For someone once told his body couldn’t handle competitive sports, it’s now the competition who is having a hard time handling Nathaniel Hartley.
Hartley, 16, won two more North Carolina Independent School Athletic Association titles Feb. 16. Both at 100 yards, they came in freestyle and backstroke swims. They were the only two individual events Hartley entered.
“It shows that hard work pays off,” said the Gaston Day School sophomore, who lives in Lake Wylie. “I was very tired, but it was a great experience.”
Hartley won the freestyle event by almost three seconds, the same split separating second through sixth places. Hartley’s time came in .48 seconds off the state record.
His backstroke was even better. Hartley’s 52.86 set a new state record, breaking his own mark from last year by more than a full second.
Hartley swam in South Carolina club team state championships for four days, got home at midnight and was out the door five hours later on Feb. 16 for the drive to Greensboro, N.C.
“He was pretty wiped out and still pulled out enough energy to do well,” said mom Elizabeth Hartley. “This makes his fourth and fifth state titles.”
Hartley swam to a relay win in the South Carolina event, a more competitive venue for top swimmers. He’s hoping to earn more titles the next two years and a scholarship to swim in college.
Hartley never dreamed he’d reach that level of competition a decade ago.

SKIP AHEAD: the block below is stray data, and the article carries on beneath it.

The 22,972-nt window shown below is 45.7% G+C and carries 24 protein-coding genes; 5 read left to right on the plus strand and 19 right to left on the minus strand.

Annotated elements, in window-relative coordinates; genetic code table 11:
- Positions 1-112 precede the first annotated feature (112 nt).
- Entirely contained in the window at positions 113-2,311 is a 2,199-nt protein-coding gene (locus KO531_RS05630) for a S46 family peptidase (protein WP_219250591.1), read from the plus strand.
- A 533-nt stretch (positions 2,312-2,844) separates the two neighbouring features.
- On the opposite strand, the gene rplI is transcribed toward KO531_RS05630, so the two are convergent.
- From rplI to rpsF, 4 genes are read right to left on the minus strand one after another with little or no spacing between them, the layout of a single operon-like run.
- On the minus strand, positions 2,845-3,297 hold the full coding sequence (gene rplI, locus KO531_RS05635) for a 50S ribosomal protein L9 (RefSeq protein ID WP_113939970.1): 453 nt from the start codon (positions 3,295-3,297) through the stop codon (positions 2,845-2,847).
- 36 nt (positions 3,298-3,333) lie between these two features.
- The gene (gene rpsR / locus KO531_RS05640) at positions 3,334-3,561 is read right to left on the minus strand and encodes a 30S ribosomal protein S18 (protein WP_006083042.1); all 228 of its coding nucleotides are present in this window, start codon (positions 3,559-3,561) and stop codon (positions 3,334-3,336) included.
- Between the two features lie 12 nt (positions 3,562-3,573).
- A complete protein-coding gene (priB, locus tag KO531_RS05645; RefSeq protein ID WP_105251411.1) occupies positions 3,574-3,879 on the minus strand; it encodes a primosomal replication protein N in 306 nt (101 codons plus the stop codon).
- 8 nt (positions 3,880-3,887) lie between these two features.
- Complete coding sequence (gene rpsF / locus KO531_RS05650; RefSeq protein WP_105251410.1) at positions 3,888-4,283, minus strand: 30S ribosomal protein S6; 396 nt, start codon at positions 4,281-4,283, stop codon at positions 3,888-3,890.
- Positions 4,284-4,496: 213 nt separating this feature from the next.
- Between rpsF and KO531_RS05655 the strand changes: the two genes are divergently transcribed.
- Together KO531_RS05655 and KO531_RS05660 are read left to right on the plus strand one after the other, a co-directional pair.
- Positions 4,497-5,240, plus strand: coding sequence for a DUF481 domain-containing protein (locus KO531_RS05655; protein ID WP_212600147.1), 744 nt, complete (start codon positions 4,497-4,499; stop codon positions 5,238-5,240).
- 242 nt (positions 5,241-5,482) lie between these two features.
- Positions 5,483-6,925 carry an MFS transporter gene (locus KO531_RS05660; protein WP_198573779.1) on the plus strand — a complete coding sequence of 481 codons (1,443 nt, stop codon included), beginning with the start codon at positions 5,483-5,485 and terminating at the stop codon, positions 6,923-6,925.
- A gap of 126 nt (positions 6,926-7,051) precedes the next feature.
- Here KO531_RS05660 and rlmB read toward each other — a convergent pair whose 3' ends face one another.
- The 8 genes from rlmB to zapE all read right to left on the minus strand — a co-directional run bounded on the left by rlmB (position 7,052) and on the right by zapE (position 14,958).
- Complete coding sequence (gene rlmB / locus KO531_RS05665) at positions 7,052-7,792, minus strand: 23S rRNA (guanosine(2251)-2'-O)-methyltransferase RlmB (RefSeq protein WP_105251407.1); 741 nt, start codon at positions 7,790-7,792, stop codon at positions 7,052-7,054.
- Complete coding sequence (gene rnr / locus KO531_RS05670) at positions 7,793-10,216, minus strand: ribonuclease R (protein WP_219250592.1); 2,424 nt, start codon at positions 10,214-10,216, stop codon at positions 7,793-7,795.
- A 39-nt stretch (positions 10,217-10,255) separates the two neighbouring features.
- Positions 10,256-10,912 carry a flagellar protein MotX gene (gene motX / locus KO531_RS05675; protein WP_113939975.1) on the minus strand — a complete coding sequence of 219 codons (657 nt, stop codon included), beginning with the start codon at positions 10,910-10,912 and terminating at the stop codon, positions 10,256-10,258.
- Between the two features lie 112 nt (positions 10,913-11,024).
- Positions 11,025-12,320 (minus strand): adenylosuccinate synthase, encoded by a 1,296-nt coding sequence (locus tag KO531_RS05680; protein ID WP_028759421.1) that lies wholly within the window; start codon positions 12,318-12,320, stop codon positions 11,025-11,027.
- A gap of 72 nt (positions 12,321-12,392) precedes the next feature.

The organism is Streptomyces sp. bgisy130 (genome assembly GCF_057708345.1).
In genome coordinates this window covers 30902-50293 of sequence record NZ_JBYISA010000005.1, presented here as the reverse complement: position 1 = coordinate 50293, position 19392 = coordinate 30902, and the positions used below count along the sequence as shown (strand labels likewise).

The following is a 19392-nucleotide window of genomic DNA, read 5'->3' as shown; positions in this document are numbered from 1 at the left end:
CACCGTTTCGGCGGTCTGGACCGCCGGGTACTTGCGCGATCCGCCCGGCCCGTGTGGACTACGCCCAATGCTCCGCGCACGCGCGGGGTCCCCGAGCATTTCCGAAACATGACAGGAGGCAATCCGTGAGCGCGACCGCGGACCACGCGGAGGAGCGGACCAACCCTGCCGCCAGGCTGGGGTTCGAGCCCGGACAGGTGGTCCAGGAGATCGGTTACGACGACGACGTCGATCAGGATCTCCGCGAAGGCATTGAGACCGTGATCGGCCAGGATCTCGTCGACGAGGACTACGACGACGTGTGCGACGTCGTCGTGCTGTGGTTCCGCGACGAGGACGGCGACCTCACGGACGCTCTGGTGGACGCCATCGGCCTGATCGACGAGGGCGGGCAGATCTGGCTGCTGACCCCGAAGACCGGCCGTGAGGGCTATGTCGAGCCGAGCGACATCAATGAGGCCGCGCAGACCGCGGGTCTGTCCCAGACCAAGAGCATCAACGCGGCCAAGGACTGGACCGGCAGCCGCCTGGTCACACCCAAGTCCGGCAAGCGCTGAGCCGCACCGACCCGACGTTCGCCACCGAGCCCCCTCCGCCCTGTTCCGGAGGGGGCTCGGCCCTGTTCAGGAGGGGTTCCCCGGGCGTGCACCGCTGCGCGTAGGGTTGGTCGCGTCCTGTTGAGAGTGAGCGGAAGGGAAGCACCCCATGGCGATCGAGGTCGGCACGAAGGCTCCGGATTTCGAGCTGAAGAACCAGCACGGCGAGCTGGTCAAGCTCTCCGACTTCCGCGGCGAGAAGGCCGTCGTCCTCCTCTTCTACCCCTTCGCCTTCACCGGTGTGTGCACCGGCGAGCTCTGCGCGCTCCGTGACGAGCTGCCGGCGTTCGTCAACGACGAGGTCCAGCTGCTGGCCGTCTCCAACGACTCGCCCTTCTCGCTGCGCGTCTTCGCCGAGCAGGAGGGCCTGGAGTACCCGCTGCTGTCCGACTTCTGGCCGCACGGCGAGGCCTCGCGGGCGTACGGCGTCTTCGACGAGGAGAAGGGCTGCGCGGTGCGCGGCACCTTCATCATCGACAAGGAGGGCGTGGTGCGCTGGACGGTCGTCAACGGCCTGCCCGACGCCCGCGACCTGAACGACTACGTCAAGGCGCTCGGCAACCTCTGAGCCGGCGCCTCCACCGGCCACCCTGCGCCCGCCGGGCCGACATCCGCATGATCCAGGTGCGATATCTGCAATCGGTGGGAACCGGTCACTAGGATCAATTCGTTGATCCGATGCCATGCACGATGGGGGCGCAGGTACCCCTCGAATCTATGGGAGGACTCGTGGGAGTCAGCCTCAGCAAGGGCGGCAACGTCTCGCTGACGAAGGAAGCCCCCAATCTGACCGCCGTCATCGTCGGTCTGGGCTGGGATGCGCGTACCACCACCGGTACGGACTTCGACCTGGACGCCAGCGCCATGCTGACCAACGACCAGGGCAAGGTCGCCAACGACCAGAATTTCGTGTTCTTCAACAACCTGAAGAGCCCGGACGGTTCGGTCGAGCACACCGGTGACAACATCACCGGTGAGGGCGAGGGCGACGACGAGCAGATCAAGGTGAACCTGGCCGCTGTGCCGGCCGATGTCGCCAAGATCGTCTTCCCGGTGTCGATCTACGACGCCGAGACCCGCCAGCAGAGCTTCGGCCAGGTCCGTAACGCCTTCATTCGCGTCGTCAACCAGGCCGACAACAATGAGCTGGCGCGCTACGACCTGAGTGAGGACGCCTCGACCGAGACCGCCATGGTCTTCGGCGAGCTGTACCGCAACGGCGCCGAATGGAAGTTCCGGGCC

“The doctors said I couldn’t do contact sports anymore because I could have a brain hemorrhage,” he said.
Hartley learned he had a rare blood disorder called idiopathic thrombocytopenic purpura, or ITP. It involves platelets and bone marrow, but to the 6-year-old it meant no T-ball, basketball, other sports.
“Whenever I got cut, it would bleed very easily and wouldn’t clot,” he said.
The condition required chemotherapy and he received a Make-A-Wish trip to Disney World. Many people struggle with the condition for about six months. Hartley dealt with it six or seven years.
Looking for something positive, Hartley and his parents asked their doctor what he would be able to do. The doctor OKd continuing to swim, which Hartley had been doing for two years already. He dove into workouts and competition with the River Hills Sharks, then club and school teams.
Gaston Day coach Dee Dee Stilphen says Hartley’s year-round dedication to swimming makes her job easy.
“I would tell Nathaniel, I’m his manager,” she said. “I put him in events.”
While his body once made some sports unplayable, it far from limits Hartley in the water. At 6’5 and with an even longer wingspan, not to mention the size 16 shoes, his frame fits the sport.
“He automatically has flippers,” Stilphen said.
Hartley starts practice at 5 a.m. two days a week, has two-hour afternoon practices and fits in weight training around school and social life. In some ways that diagnosis years ago helped him focus.
Now he’s adding up state titles, with no plans on stopping soon.
“Hopefully there’s a lot more room for improvement,” Hartley said.